LOGAN SQUARE — A state bill aimed at closing a loophole that doesn’t criminalize some sexual misconduct in schools could soon become law after two years of advocacy — and as a sexual abuse scandal unfolds at a Logan Square school.
The bill — HB1975, also known as Faith’s Law — was sent to Gov. JB Pritzker’s office Monday, just days after a Chicago Public Schools inspector general report exposed sexual abuse, misconduct, harassment and grooming at Marine Leadership Academy in Logan Square.
Pritzker and his team are “reviewing the bill and look forward to taking action on it soon,” Press Secretary Jordan Abudayyeh said in an email Tuesday.
The bill, filed by Rep. Michelle Mussman, a Democrat representing suburban Schaumburg, would expand the state’s criminal code to make it illegal for school employees to groom students for sexual relationships. It also increases protections for sexual abuse survivors and their families.
Grooming in Illinois law is defined as luring a child into unlawful sex using the internet. The bill would update the definition to include in-person interactions and written communication, said Faith Colson, the bill’s namesake. Colson was sexually abused by a teacher about 20 years ago while in high school in Schaumburg.
Colson’s bill would also create a resource guide for students, parents and teachers on sexual abuse response and prevention and strengthen training for teachers around the subject.
CPS CEO Pedro Martinez pointed to the current law last week as one of the major challenges of the Marine Leadership Academy case. Multiple adults groomed students for sexual relationships, but, in some cases, there was no indication sex acts occurred until students graduated and were legally adults. That meant there is little recourse to prosecute them, Martinez said.
At least 10 school employees were fired last week after the CPS inspector general investigation revealed a pattern of sexual abuse at the school. Some were fired for sexually abusing and grooming students, and others were fired for helping to cover up that misconduct.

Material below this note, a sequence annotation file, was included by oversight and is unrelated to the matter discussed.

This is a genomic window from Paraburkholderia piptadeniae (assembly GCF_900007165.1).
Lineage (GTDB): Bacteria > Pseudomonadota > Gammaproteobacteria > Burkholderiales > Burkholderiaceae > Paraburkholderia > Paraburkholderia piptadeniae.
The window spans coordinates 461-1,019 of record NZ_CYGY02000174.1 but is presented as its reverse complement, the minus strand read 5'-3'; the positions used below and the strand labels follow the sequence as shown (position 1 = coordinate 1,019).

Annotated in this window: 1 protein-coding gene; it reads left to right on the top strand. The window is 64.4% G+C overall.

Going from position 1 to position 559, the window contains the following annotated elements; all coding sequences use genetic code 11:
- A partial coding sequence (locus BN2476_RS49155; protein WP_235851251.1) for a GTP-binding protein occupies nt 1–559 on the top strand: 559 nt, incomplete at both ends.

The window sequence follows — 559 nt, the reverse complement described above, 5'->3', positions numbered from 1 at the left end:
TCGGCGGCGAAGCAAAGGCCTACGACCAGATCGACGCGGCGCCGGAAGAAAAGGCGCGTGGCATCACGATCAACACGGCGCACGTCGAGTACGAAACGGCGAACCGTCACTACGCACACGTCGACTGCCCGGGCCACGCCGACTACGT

“As of today, it is not illegal to be grooming students,” Martinez said last week. “As of today, it is not illegal for staff to wait for students to turn 18 to have sexual relationships. … That’s what exists today. … These are loopholes that exist today.”
Colson said while she’s relieved the bill is finally poised to become law, she’s disappointed it’s taken this long for it to reach the governor’s desk.
The bill passed the House this spring, but it initially didn’t get through the Senate because of objections over language. An amended version passed the Senate in late October.
Had the bill become law sooner, it could have sped up investigations at Marine Leadership Academy and helped students and their families as they were going through trauma, Colson said. Still, the legislation wouldn’t have stopped administrators and other school employees from failing to report abuse to CPS officials, one of the most troubling allegations to come out of the scandal, she said.
“In my case, it was the abuser and it was a lot of people doing nothing. And when they did nothing, they helped him, not me,” Colson said. “That’s what makes me sad about this situation. It wasn’t that there were just some bad apples who were out to harm kids; it was that there were people who [covered it up]. That is just so upsetting.”
Faith’s Law made it to Pritzker’s desk about two years after Colson and Mussman began working on the bill. The legislation advanced within days of CPS officials announcing the extent of the Marine Leadership Academy allegations, but that could be a coincidence. In an email, Mussman said she couldn’t confirm that the scandal “put [the bill] on a faster path than it was already naturally on.”
Pritzker’s “office has been supportive of this bill all along. I certainly did reach out again after the news broke to remind them of how important the bill is, based on the revelations, but again, I do not have any reason to believe the governor would need prodding to sign it or was having any hesitation about doing so,” Mussman said.
In an effort to get the bill through the Senate, Colson said they were forced to drop important components, including increased protections for 18-year-old students. Colson said she hopes the Marine Leadership Academy case will convince lawmakers to reconsider those protections.
Mussman said she plans to introduce another bill around sexual abuse prevention and response in the spring. An initial draft has already been submitted to the state’s legislative research bureau for review, she said.
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